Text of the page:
|Climate variability of Southern Chile since the Last Glacial Maximum: a continuous sedimentological record from Lago Puyehue (40°S)|
Bertrand, S.; Charlet, F.; Charlier, B.; Renson, V.; Fagel, N. (2005). Climate variability of Southern Chile since the Last Glacial Maximum: a continuous sedimentological record from Lago Puyehue (40°S). Geophys. Res. Abstr. 7(05577)
In: Geophysical Research Abstracts. Copernicus: Katlenburg-Lindau. ISSN 1029-7006, more
|Authors|| || Top |
- Bertrand, S.
- Charlet, F.
- Charlier, B.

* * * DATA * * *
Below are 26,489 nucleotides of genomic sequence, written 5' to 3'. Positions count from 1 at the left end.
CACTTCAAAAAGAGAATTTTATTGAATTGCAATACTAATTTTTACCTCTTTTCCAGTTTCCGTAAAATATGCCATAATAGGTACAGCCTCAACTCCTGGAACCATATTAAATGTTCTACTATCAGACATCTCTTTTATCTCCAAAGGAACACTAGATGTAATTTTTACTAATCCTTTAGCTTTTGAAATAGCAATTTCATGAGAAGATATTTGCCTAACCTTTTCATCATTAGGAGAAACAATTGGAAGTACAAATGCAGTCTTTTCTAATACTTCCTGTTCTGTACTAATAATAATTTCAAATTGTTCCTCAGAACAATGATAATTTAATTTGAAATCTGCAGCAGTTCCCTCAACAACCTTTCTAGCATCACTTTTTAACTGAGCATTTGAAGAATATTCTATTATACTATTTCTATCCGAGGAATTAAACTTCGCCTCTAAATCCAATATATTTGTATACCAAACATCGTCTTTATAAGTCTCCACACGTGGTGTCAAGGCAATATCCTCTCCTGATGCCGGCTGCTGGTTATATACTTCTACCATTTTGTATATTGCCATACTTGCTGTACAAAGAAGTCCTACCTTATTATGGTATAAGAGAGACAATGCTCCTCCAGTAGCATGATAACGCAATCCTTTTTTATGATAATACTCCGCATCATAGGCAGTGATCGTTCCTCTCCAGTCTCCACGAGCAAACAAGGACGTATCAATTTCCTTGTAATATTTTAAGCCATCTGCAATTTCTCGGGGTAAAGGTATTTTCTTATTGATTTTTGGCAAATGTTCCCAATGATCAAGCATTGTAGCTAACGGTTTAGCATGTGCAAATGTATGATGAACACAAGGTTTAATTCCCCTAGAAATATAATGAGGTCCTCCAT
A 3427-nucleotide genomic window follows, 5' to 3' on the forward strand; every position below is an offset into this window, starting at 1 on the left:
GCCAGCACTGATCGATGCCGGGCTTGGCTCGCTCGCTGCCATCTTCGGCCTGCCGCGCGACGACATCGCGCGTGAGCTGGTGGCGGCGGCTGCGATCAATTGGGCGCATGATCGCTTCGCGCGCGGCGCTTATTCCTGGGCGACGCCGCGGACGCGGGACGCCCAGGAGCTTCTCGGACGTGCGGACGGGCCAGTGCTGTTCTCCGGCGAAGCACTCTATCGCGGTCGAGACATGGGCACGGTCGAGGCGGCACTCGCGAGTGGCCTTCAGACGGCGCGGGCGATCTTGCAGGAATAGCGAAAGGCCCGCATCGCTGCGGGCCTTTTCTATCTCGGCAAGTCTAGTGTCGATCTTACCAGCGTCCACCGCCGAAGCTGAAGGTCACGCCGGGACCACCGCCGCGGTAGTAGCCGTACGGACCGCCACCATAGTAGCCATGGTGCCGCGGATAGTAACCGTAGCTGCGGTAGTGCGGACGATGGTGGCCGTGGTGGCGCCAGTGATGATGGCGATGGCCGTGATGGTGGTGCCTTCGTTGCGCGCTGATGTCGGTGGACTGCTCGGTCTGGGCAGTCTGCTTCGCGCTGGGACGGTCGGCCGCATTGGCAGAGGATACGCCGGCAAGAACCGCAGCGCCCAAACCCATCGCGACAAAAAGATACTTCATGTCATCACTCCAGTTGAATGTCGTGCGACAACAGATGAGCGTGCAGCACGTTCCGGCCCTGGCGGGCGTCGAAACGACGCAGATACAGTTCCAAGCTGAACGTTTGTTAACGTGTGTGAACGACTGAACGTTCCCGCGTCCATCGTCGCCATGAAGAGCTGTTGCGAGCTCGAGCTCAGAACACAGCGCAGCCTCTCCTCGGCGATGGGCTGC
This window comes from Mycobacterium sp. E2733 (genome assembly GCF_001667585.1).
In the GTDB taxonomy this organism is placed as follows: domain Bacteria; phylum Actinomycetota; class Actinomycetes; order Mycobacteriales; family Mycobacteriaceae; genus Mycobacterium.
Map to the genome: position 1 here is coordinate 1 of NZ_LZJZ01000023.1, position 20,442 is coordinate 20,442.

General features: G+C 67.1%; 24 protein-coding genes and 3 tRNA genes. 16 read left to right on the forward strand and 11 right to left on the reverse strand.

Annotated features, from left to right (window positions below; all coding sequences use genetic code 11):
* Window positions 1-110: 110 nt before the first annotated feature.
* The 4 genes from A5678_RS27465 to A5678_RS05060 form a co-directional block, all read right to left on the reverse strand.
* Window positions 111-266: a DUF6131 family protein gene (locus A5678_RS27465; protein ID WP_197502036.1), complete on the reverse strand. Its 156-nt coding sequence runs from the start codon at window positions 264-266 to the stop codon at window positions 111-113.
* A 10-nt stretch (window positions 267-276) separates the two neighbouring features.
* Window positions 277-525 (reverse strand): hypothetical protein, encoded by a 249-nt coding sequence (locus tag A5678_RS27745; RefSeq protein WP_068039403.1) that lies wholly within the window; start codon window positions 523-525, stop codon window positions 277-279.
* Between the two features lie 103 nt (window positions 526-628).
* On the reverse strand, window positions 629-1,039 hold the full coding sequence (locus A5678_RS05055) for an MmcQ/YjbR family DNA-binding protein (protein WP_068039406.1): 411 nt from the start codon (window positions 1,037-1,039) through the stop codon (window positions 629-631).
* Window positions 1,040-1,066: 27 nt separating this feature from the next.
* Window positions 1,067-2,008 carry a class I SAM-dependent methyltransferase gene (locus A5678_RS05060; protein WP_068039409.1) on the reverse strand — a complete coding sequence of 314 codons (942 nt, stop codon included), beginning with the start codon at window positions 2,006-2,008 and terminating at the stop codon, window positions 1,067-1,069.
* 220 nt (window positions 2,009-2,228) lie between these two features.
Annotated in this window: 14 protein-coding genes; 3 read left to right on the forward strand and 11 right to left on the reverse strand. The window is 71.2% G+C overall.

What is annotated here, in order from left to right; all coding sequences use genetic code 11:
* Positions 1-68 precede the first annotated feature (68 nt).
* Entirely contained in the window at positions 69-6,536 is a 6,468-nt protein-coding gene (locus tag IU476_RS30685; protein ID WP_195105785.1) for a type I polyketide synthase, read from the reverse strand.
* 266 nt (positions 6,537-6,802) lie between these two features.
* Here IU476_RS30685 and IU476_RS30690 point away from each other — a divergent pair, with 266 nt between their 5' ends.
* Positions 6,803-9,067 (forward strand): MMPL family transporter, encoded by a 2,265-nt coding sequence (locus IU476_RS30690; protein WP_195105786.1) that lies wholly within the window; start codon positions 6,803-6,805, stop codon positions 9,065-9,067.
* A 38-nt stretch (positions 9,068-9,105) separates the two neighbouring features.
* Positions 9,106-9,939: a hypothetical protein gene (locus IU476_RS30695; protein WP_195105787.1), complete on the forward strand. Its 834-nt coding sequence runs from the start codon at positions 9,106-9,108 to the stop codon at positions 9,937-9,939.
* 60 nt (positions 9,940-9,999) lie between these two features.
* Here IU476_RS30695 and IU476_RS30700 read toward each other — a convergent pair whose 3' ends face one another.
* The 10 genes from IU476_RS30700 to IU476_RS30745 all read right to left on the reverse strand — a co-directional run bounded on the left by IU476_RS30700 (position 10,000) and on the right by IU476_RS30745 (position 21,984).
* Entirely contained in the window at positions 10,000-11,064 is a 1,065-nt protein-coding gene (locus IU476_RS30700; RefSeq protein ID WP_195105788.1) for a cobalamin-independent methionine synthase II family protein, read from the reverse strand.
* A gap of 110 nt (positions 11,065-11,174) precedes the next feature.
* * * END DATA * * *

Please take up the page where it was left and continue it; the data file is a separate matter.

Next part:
A key region to study high resolution climate changes of the Southern Hemisphere is undoubtedly the southern part of Chile because it has the advantage to be far removed from the Northern Hemisphere ice sheets and thermohaline circulation influences. In order to reconstruct the regional climate evolution since the Last Glacial Maximum, we investigated the sedimentary infilling of Lago Puyehue (40°S, 164 km2, elevation 185 m) by a multi-proxy analyse of a 11 m long core. Sediments from this core are transported by interflow currents and are made of finely laminated silts, with only small disturbances due to volcanic and seismic activities. Several proxies were measured: grain-size, mineralogy, magnetic susceptibility, major elements geochemistry and biogenic silica concentration. These are used to reconstruct paleo-precipitation and paleo-productivity changes around 40°S. Results evidence that sediment grainsize is highly correlated with the biogenic sediment content and can be used as a proxy for lake paleoproductivity. On the other hand, the magnetic susceptibility signal is highly correlated with the aluminium and titanium concentrations and can be used as a proxy for the terrigenous supply. Temporal variations of sediment composition demonstrate that, since the Last Glacial Maximum, the Chilean Lake District was characterized by 3 abrupt climate changes superimposed on a long term climate evolution. These rapid climate changes are: (1) the end of the Last Glacial Maximum at 17,300 cal. yr. BP; (2) a 13,100-12,300 cal. yr. BP cold event, ending rapidly and interpreted as the local counter part of the European Younger Dryas event, and (3) a 3400-2900 cal. yr. BP climatic instability related to low solar activity. The timing of the 13,100-12,300 cold event is compared with similar records in both hemispheres and demonstrates that this Southern Hemisphere climate change lags behind the Northern Hemisphere Younger Dryas cold period by 500 to 1000 years.